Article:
Kitchen designers design the layout of kitchens with ergonomics in mind. Most kitchen designers agree that the best ergonomic placing for the hob is on one wall, the fridge, and the sink on the other. Be sure to check that there is enough workspace between these elements. The L-shaped kitchen layout is an efficient layout for one cook, but two cooks are likely to get in each other’s way. Installing an extra sink could make the L-shaped layout more efficient if two cooks are going to be working together in the kitchen. Another little suggestion could be to place a small dining table at the side if there is enough space.

Island kitchen layout

What is it? The Island kitchen layout is one of the most popular kitchen layouts of the last decade. As the name suggests, there is an island in the centre of the room, and the surrounding walls have the kitchen units and worktops.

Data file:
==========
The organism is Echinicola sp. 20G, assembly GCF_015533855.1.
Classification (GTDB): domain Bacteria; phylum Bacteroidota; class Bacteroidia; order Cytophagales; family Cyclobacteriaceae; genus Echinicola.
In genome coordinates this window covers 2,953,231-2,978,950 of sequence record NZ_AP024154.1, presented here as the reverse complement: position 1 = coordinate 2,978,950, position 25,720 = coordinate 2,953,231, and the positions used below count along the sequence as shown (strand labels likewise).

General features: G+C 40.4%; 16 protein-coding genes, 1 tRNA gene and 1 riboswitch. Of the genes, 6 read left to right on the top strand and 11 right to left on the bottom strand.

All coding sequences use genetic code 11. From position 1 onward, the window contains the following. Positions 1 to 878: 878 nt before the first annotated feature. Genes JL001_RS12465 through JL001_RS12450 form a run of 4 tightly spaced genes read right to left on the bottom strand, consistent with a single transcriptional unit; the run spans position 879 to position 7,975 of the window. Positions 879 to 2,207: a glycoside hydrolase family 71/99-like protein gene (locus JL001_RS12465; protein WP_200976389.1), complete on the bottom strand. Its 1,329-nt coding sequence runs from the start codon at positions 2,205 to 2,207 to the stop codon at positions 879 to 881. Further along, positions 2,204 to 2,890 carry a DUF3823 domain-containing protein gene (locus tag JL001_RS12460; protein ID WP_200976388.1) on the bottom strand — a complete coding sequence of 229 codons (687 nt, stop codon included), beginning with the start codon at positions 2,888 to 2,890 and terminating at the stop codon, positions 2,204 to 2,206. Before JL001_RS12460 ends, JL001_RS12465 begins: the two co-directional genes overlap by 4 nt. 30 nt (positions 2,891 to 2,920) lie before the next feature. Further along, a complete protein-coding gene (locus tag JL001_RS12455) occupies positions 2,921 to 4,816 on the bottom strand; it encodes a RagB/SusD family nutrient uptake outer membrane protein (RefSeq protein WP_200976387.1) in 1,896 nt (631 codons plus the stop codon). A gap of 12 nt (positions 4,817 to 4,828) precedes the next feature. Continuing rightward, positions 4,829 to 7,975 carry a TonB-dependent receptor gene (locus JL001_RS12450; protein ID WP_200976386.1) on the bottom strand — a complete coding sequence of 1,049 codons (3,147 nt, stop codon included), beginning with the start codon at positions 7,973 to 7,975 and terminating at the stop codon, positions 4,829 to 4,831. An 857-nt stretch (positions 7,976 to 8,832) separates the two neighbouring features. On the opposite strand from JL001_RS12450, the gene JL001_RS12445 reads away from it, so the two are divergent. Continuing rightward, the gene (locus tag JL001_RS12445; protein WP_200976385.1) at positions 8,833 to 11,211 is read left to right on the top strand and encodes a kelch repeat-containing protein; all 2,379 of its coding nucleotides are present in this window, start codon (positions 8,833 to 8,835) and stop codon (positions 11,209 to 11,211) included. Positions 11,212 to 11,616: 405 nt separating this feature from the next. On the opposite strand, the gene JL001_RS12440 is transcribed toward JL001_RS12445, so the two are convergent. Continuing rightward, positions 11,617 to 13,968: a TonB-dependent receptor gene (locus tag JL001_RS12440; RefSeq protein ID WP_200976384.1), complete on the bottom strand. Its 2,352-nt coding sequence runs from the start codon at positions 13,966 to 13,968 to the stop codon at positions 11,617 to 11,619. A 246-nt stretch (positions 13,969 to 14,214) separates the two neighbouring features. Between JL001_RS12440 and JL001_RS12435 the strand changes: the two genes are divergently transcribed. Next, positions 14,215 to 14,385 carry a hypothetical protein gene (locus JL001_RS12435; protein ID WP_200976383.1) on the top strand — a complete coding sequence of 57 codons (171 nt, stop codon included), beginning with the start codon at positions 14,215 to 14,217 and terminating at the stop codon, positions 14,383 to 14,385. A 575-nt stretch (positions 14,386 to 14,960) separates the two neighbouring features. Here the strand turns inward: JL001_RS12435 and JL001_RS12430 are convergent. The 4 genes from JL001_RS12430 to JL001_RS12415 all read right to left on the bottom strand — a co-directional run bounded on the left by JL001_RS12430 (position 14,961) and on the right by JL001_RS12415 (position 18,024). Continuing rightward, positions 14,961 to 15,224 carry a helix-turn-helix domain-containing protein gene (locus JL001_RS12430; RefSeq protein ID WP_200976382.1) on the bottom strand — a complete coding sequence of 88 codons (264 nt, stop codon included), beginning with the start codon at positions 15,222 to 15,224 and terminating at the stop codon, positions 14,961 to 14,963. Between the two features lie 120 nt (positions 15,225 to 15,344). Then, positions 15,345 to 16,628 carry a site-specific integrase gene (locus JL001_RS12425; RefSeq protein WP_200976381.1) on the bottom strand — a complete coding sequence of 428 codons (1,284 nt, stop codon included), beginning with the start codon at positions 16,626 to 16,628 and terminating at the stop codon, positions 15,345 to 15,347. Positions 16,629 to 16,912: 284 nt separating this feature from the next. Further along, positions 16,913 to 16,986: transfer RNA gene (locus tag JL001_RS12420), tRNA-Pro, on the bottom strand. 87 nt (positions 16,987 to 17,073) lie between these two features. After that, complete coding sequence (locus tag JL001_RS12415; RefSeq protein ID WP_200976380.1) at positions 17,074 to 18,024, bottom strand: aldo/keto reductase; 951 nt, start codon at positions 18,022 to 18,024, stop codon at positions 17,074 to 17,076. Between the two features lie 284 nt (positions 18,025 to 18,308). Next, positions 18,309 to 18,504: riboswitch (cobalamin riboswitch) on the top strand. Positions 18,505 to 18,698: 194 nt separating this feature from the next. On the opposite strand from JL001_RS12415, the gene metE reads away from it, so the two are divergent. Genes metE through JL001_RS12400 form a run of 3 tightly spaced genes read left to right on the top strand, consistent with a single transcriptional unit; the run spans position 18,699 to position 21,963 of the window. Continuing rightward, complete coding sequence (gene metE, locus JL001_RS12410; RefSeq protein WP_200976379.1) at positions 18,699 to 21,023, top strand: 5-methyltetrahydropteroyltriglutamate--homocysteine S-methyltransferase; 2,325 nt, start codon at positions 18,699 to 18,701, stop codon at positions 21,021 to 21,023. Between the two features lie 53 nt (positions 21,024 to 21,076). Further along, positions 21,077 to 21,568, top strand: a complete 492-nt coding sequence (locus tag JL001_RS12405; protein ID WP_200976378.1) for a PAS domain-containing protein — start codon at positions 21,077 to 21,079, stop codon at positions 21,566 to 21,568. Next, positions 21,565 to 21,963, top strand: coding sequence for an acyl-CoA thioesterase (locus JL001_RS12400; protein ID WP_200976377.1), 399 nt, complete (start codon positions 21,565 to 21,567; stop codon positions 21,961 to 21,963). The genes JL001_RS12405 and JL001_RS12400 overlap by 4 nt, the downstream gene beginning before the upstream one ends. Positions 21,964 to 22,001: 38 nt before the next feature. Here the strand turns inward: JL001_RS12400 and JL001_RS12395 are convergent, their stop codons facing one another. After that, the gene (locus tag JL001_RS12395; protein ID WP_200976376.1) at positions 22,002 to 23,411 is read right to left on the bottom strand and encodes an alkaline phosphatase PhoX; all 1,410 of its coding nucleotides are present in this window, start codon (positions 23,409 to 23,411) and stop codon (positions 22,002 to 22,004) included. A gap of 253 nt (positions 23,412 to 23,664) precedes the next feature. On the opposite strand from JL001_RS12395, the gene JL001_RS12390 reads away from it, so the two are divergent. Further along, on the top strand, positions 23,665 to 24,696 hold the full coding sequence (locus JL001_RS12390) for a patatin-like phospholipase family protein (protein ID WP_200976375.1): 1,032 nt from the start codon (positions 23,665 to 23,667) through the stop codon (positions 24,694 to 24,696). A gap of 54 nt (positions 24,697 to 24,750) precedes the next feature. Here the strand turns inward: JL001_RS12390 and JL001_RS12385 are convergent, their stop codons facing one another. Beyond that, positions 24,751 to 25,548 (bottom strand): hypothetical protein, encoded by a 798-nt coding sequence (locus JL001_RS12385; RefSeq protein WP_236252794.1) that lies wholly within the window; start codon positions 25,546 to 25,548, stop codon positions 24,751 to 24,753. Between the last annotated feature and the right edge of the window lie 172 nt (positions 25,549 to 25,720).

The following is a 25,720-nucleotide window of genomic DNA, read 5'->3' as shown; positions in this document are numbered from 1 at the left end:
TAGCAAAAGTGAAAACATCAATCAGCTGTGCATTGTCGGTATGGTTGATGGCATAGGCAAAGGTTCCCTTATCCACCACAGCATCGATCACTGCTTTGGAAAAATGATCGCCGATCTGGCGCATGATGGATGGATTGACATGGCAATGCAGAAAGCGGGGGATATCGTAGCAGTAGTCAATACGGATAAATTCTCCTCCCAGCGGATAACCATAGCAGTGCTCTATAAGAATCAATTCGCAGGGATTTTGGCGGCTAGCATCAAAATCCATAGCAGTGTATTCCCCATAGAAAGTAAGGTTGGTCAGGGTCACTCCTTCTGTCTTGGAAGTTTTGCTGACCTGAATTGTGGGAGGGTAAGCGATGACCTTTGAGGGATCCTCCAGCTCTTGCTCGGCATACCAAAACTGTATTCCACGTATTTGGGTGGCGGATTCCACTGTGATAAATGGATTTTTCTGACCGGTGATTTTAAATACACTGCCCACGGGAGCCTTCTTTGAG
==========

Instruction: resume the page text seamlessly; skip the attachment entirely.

Island kitchen floor plan

Why choose the island layout? The island layout is best suited to larger spaces. The island itself can be used in a variety of ways such as somewhere to prep, cook and even entertain. Having an island in the kitchen can reduce the amount of legwork between workstations. If it is a large room, an island can make the most of some of the unused space.

Design tips

A hob, sink, dishwasher, wine cooler, and recycling bin should easily fit into an island layout as well as leaving plenty of room left over for storage. There should be at least 1 metre in between the kitchen cabinets and the island. Having at least one metre in between the island and the cabinets will ensure you can open the drawers and doors. You might want to consider adding a worktop overhang, which would allow you to create a breakfast bar seating area.

You want your kitchen to be as efficient as possible. To cut down the amount of time it takes moving from one point to another, it’s always a good idea to have all of your working elements on one side of your island. By having all of the elements on one side, you can avoid walking around in circles and becoming irritated.

One of the most important steps in creating the perfect kitchen is getting the layout just how you want it.

2019-01-07T21:17:09+00:00